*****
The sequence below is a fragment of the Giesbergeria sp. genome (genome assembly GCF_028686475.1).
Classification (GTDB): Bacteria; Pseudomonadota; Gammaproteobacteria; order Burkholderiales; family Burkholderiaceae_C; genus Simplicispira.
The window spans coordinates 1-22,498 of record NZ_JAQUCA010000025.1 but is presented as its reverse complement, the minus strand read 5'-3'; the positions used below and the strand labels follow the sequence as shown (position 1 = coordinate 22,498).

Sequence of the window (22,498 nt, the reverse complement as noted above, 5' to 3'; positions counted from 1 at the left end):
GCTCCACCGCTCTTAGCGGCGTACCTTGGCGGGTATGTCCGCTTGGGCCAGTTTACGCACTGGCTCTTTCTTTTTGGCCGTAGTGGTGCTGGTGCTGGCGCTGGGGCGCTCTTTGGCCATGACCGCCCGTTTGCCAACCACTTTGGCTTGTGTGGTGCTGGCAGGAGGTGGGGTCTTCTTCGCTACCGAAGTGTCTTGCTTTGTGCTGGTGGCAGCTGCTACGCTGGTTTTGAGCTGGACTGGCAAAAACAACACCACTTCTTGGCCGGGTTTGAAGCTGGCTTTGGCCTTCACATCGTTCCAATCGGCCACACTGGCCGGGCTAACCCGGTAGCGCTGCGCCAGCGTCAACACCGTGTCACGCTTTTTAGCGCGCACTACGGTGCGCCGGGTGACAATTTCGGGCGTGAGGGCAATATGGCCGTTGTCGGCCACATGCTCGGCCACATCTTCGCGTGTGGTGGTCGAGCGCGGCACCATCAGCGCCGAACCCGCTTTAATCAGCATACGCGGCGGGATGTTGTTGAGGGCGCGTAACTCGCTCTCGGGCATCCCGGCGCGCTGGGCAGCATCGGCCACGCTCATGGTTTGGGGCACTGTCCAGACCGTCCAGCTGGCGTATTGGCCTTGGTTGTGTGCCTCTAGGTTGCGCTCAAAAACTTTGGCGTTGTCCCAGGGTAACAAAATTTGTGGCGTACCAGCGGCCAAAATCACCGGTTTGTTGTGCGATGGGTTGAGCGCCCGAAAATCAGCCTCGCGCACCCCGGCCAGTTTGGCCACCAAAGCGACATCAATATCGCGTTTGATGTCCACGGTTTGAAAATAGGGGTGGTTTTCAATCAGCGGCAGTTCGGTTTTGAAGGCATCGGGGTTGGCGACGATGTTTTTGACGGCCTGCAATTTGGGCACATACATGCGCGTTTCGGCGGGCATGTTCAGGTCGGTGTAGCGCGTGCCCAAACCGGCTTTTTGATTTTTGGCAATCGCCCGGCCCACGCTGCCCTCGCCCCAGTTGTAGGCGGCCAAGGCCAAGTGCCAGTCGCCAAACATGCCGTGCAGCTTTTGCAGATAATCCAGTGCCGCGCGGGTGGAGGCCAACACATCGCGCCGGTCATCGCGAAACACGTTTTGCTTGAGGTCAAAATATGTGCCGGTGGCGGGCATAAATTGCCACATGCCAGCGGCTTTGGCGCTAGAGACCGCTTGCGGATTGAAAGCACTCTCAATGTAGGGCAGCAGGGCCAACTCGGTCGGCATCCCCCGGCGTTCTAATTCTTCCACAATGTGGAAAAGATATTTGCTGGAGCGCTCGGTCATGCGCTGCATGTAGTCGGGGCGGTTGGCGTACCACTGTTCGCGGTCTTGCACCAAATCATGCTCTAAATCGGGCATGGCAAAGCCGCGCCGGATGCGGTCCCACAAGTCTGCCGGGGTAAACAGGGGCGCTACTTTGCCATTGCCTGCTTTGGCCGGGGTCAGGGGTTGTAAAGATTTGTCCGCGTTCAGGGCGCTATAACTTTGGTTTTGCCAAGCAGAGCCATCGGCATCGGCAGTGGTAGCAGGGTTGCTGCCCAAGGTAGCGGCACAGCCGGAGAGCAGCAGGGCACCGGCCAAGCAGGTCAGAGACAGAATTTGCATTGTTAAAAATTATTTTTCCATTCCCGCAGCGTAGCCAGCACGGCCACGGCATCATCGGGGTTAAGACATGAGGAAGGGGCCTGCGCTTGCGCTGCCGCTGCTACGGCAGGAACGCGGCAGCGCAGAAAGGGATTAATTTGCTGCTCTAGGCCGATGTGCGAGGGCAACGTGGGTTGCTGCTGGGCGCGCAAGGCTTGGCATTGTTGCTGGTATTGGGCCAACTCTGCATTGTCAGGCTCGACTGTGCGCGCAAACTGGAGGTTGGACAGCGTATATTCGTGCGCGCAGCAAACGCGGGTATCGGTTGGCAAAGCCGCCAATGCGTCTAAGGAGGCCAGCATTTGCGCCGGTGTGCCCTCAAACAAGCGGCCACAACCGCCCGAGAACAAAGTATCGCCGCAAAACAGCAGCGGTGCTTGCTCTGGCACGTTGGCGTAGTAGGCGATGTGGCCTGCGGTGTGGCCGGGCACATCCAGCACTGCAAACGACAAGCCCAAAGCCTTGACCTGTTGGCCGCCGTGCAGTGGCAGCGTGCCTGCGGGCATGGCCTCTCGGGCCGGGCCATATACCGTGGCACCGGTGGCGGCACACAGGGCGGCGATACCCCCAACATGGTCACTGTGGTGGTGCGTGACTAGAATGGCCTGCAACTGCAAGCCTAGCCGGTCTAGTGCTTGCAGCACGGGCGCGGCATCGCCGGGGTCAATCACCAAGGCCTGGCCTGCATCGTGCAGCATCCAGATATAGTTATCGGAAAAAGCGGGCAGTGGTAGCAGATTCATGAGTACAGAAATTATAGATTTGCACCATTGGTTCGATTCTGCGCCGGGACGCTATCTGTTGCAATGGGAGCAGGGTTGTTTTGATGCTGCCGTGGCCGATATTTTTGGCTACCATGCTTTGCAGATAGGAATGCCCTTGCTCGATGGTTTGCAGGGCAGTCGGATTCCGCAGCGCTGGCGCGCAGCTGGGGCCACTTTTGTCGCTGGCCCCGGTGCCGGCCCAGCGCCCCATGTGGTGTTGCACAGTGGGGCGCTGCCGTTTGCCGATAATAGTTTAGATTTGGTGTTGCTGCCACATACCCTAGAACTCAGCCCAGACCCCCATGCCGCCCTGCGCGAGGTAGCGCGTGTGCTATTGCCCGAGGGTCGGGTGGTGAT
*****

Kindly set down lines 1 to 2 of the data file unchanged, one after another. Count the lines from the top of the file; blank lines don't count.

The sequence below is a fragment of the Giesbergeria sp. genome (genome assembly GCF_028686475.1).
Classification (GTDB): Bacteria; Pseudomonadota; Gammaproteobacteria; order Burkholderiales; family Burkholderiaceae_C; genus Simplicispira.